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Building Community with Little Free Libraries and Tiny Sheds

Little free libraries and tiny sheds are colourful community structures created to foster neighbourhood sharing. With the enormous volume of stuff we have likely gathered in our homes, these spaces allow unused items to get a second life with someone who needs them. While little free libraries originated as a book sharing tool, many have popped up for other purposes like sharing plants, vegetable harvests, seeds, and tools.Little Free Libraries and Tiny Sheds

I’m lucky to live in a creative community full of generous and sharing people who value neighbours and our neighbourhood. We have online message boards, neighbourhood grants, block parties, festivals, and a whole bunch of little free libraries. As a writer, I’m thrilled to share books and pick up a new treasure while out for a walk. Just the other day I grabbed book on writing papers in the biological sciences and a post-apocalyptic thriller. Two books I wouldn’t have sought out, but they were fun to find nonetheless!

Little Free Library Templeton Vancouver

Speaking of fun little treasures, I recently got a copy of Little Free Libraries and Tiny Sheds in the mail, Which gave me an opportunity to learn a little bit more about little free libraries.

Painted Little Free Library

Little Free Libraries first started popping up only ten years ago, and now there are over 80,000 of them to be found in 90 countries. Of course, anything that’s popular comes with its own set of challenges. There are news articles about Little Free Library vandalism, city council’s that dub them “illegal detached structures“, and librarians against little free libraries. But the majority of people enjoy having these cheerful little structures to take a book or share a book, and perhaps even become the neighbourhood water cooler.
Flower Box Donating Center Photo By Bethany Nelson

Ideas for all Types of Tiny Structures

Sharing books really isn’t the only way to use this community system. Little Free Libraries and Tiny Sheds lists a bunch of for all types of structures. They are great for “exchanging other things, for donating goods, or even for personal storage and non-public locations.” Here are some ideas from the book:
  • Gardener’s exchange—tools, seeds, homegrown foods, growing
  • Tool booth—go-to yard and garden tools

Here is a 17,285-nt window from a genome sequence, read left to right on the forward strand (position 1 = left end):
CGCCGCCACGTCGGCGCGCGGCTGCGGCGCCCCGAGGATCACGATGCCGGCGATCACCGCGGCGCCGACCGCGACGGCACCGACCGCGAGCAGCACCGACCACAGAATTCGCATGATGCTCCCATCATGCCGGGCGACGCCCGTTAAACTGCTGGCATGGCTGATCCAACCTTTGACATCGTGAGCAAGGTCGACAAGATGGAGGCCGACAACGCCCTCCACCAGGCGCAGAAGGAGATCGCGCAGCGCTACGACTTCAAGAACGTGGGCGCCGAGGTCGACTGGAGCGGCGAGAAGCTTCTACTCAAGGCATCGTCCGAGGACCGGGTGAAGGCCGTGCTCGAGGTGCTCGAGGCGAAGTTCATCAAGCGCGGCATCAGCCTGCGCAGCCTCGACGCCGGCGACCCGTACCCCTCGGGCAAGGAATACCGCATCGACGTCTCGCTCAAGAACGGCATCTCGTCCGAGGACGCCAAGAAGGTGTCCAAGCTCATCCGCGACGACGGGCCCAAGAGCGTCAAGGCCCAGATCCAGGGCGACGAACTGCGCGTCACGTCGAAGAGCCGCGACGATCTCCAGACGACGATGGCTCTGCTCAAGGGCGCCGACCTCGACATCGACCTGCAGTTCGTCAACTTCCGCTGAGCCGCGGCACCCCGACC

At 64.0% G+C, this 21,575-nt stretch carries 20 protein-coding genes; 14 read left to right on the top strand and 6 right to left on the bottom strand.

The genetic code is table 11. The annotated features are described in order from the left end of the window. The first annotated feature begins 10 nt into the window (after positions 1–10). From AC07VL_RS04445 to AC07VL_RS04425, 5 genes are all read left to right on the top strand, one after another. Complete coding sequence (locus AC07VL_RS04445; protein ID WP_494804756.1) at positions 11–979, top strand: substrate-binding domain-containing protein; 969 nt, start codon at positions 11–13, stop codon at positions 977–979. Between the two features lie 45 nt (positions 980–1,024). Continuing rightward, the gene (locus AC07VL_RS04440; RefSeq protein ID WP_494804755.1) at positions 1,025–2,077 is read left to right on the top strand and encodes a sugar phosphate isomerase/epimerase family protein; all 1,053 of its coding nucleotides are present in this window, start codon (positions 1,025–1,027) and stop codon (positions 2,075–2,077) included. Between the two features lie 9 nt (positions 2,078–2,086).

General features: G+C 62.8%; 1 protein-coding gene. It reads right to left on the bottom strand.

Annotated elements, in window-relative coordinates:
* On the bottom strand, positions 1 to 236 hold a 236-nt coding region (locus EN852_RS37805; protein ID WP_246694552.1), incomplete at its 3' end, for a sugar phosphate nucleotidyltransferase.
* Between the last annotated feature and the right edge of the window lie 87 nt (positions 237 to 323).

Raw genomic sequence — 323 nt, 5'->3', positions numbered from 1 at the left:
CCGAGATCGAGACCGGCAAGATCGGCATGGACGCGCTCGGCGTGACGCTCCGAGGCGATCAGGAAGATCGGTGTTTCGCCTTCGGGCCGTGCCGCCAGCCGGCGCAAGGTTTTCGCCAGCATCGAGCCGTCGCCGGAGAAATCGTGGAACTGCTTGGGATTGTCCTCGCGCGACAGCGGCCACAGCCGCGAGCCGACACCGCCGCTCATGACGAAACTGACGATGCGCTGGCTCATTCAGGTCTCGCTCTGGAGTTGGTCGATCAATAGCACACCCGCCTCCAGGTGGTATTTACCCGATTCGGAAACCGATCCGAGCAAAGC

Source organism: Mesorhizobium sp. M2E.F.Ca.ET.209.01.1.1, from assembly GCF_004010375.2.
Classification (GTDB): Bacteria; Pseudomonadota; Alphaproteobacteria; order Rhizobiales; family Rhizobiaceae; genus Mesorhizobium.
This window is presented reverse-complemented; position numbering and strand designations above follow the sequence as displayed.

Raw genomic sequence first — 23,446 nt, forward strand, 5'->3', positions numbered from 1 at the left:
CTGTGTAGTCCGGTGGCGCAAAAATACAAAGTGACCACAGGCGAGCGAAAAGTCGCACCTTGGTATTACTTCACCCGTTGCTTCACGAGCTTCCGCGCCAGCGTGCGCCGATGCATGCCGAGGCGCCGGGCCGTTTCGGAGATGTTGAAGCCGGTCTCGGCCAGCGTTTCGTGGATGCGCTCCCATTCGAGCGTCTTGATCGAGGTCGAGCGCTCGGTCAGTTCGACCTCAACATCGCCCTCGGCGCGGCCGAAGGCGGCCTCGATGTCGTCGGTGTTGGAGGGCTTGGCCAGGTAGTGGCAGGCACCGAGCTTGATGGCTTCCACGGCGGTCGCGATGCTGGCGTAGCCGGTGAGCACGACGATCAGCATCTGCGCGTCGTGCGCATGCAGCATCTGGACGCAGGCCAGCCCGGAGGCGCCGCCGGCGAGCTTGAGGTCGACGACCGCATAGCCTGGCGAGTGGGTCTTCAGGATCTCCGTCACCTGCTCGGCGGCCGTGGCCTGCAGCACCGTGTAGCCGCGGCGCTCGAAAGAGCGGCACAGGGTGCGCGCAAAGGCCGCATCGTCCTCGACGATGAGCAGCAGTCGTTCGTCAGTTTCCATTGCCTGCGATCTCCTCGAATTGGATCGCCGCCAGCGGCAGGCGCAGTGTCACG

• Homeowners’ depot—home repair and remodeling tools, DIY books, building materials, hardware
  • CD swap—music, movies, video games
  • Kitchen pantry—kitchen tools, recipes, cookbooks, dry goods, food magazines
  • Clothes and equipment closet—hand-me-down clothes for babies, kids, adults; outgrown cleats and helmets; unused balls, bats, and rackets
  • Board game library— for finding or sharing family favorites

Little Garden Shed Photo by Crystal Liepa

Tips from the Head Librarian

When thinking about installing a little free library or tiny shed there’s more to just consider and what you’ll put inside. The structure has to be able to weather the elements, have a welcoming design, and be in a permitted location. Little Free Libraries and Tiny Sheds gives a whole bunch of great ideas for how to design everything you can think of for your little free library like adding a guest book, dog leash hook, and lighting!
Public Seed Library Photo by Crystal Liepa
Todd Bol the founder of Little Free Library, shared some tips in the book for some basic building principles.
  • Use recycled, salvage, and found materials if you can.
  • Use green building techniques whenever possible.
  • Build the library to last. Most libraries will be outside by a sidewalk or a bike or walking path, so they will need protection from rain, high and low temperatures, wind, and snow. The shelf should be strong and the box watertight. The outside walls and roof or top should be weather resistant.
  • Screws work better than nails.
  • Make it safe. Avoid using glass or any other material that can cause harm to curious children or adults. Use plexiglass on the doors so that passersby can see the books inside. If you use old would be sure it does not have lead paint on it! If you use metal, file off burrs and rough edges.
  • Make sure the signs on your library easy to read from 5 to 10 feet away.
  • Don’t feel obligated to build your library exactly like the ones you see. We value creativity!
Community Little Free Library Photo by Roger Siljander
Community Little Free Library Photo by Roger Siljander

Little Free Libraries and Tiny Sheds

If you are looking for a creative building project for your street, school, or community garden, be sure to grab a copy of carpenter Philip Schmidt and LittleFreeLibrary.org’s new project book with 12 miniature structures you can build. Little Free Libraries and Tiny Sheds is the builder’s complete source of inspiration and building plans for making these post-mounted strictures. Philip Schmidt includes information on proper installation of small structures and common repairs and maintenance for down the road.

Little Shed Design Photo by Crystal Liepa

Excerpts and photography reprinted with permission from Little Free Libraries and Tiny Sheds by Philip Schmidt and LittleFreeLibrary.org, © 2019. Published by Cool Springs Press. Photography: Crystal Liepa, Shutterstock/Roger Siljander, iStock, Bethany Nelson/Burning Boxes of MN

More Community Building Projects to Try

Comments

  1. I love the idea of having a little sharing shed for extra veggies! I’ve seen the little free libraries, but never thought of extending it to other items.

    Reply

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